The Lost Card

May 22, 2012
By Steffi Antony BRONZE, Mt. Prospect, Illinois
Steffi Antony BRONZE, Mt. Prospect, Illinois
2 articles 0 photos 0 comments

Harry shuffled through his satchel, searching for his special deck of cards. The deck of cards had the Chicago skyline on the back of every card. His father gifted the deck to Harry when Harry turned nine. He turned 80 just last week. He poured them out on the tiny table in front of his seat. They toppled out like Mike-Ikes from a box. Each card had its folds and cuts from over the years. Harry played with them every opportunity he got. He didn’t share them with others; he always just stared at them by himself. When he had first received them from his father, he would show them off to all his friends. He learned an infinity amount of card tricks. However, Harry had lost the ace of spades card a long time ago. He had given it to his son, who went missing almost 30 years ago, and away with his kidnapped son, went the card. Ever since then, Harry refuses to play with that deck with anyone. Tears filled Harry’s eyes, as memories of his 10 year old boy came rushing like a hurricane.
The train came to a stop, and a middle-aged man, with a top hat and raincoat, entered the train. He sat right across from Harry. “How you doin’?” said the stranger. Harry glared at him, with a stern look and I his deep voice replied, “Good.”

It was a quiet ride, until the next stop. The train stopped, and a boy, about 15 years of age walked on to the train and sat right next to the strange man in the raincoat. “Hey, dad.” the boy muttered to the man in the raincoat. “Hey, son.” he replied.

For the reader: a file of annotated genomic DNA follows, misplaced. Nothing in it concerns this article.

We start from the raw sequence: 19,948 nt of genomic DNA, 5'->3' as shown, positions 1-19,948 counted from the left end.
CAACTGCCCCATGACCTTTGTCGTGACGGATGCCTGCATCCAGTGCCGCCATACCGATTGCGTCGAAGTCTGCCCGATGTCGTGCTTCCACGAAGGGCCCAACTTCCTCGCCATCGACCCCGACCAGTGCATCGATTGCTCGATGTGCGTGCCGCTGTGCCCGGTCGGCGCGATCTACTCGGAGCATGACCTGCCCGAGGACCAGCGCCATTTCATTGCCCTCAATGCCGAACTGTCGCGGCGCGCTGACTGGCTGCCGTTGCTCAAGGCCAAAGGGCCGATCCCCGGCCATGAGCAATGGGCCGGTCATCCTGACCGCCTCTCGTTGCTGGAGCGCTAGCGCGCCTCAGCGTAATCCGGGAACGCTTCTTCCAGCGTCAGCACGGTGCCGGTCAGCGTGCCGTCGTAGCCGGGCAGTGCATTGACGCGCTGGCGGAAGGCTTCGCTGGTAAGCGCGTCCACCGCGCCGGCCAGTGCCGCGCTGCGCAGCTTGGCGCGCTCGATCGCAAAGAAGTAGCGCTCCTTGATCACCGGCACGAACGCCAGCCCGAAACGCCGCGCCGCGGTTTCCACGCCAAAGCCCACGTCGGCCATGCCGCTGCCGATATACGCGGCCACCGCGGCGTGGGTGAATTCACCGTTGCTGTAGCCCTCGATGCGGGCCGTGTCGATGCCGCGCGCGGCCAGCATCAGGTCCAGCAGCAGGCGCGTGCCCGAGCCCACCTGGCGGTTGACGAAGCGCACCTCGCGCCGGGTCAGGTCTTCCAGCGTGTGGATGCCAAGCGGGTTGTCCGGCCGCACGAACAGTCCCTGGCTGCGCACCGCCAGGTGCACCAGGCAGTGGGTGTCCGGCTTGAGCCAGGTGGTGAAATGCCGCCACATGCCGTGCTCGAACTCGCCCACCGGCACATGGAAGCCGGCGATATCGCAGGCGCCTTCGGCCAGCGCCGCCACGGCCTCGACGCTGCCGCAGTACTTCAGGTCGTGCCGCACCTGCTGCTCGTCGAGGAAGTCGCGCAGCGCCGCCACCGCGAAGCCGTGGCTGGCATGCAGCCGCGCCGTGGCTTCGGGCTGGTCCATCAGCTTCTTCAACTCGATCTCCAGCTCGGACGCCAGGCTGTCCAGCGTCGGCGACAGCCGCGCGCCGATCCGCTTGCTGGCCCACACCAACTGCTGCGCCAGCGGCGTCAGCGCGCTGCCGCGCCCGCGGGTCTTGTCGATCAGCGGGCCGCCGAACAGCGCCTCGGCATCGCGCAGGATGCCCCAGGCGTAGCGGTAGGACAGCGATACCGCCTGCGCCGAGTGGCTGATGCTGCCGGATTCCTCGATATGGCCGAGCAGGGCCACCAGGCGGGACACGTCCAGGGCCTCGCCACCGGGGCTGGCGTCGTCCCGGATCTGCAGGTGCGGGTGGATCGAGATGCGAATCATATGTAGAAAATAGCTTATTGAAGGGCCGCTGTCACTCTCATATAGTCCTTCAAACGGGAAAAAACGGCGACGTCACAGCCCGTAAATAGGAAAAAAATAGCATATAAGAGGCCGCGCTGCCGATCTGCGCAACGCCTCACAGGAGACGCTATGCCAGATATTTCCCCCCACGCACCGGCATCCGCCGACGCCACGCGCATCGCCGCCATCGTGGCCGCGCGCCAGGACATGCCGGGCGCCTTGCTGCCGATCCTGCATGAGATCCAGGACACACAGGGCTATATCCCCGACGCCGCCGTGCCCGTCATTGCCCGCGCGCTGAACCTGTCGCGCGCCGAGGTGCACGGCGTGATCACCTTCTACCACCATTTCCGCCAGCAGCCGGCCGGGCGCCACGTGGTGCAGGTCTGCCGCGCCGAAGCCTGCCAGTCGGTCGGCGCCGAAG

Noticing the deck of cards on the table, the stranger said, “Wanna play a round of somethin’?

“No, thank you. I don’t use this deck to play anything. The ace of spades is missing anyways. That’s the most important card.”

The stranger slipped his hand into the right pocket of his raincoat and pulled out a card. It was an ace of spades.

“I still don’t want t use my deck to play anything.” Harry insisted.

The train came to a stop. “This is my stop, sir. I think you need this more than I do. I hope we meet again someday, to play a game or two.”

Having said those words, the stranger pushed the card towards Harry; he walked out of the train with his son.

Harry took the card, to carefully examine it. He turned it around, and there it was. The Chicago skyline looked back at Harry.

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